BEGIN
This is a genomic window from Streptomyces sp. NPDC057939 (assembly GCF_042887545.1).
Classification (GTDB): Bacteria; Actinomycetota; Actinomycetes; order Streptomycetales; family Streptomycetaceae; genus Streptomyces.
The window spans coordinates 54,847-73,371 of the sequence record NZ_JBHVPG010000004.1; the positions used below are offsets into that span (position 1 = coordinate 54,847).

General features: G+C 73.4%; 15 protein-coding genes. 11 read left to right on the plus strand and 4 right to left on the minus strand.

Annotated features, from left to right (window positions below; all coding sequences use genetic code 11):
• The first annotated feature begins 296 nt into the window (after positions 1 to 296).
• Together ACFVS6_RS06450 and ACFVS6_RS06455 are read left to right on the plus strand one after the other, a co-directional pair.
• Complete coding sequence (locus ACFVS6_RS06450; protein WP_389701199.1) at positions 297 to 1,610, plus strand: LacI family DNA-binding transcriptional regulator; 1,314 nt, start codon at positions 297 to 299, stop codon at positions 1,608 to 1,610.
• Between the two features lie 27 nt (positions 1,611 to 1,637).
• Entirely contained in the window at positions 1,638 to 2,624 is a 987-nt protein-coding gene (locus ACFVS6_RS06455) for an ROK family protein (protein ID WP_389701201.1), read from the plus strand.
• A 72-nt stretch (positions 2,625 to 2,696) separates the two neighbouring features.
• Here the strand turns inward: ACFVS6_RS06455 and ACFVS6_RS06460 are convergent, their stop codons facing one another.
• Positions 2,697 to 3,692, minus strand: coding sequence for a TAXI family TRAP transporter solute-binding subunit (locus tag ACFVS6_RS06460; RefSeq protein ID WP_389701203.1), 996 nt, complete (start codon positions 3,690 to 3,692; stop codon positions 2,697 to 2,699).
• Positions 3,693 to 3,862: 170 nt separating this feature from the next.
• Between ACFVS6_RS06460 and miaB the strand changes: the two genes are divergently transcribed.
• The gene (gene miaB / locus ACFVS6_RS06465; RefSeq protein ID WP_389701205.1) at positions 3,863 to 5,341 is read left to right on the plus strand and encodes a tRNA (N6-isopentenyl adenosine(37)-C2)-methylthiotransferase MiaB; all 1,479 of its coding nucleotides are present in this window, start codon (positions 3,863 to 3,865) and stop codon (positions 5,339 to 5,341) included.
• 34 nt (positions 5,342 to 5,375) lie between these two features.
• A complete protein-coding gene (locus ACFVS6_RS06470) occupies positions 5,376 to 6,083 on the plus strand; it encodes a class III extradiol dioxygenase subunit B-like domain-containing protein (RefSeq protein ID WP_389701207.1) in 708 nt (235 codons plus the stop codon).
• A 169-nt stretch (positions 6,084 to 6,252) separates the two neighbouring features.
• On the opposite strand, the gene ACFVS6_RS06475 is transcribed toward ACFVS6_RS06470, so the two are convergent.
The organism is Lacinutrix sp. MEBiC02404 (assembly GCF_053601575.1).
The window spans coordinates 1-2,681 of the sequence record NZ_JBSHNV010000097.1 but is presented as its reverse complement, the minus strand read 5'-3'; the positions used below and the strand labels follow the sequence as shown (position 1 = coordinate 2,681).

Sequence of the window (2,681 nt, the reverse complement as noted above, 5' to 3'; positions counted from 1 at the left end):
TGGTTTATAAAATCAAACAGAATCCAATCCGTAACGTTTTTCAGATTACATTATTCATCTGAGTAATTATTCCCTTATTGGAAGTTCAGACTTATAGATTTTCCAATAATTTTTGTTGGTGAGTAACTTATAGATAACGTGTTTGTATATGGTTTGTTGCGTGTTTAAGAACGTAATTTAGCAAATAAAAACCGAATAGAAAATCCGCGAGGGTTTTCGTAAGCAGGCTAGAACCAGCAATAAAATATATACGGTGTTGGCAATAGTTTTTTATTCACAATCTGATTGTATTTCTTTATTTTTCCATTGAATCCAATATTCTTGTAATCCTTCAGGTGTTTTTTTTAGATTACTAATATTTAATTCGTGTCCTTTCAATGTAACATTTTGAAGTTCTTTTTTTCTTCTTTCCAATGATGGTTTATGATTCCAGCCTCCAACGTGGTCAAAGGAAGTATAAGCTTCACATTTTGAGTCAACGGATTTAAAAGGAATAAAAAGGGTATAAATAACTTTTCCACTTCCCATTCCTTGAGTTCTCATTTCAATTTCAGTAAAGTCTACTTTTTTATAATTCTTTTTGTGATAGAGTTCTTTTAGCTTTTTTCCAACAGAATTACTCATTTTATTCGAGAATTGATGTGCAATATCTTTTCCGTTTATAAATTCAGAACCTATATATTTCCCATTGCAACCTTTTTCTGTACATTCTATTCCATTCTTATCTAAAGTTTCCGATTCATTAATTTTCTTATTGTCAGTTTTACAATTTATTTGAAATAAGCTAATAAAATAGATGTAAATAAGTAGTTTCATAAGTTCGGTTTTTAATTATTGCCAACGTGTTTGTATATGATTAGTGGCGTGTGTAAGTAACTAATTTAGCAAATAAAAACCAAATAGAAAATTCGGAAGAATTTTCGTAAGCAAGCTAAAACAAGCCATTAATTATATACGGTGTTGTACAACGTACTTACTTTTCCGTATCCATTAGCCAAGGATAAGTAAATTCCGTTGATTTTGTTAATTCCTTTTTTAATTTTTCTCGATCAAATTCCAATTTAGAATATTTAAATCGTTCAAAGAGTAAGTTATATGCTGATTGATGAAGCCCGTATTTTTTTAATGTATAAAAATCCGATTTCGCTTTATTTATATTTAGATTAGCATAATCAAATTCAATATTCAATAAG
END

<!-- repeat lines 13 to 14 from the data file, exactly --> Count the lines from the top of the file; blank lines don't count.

• Positions 2,697 to 3,692, minus strand: coding sequence for a TAXI family TRAP transporter solute-binding subunit (locus tag ACFVS6_RS06460; RefSeq protein ID WP_389701203.1), 996 nt, complete (start codon positions 3,690 to 3,692; stop codon positions 2,697 to 2,699).
• Positions 3,693 to 3,862: 170 nt separating this feature from the next.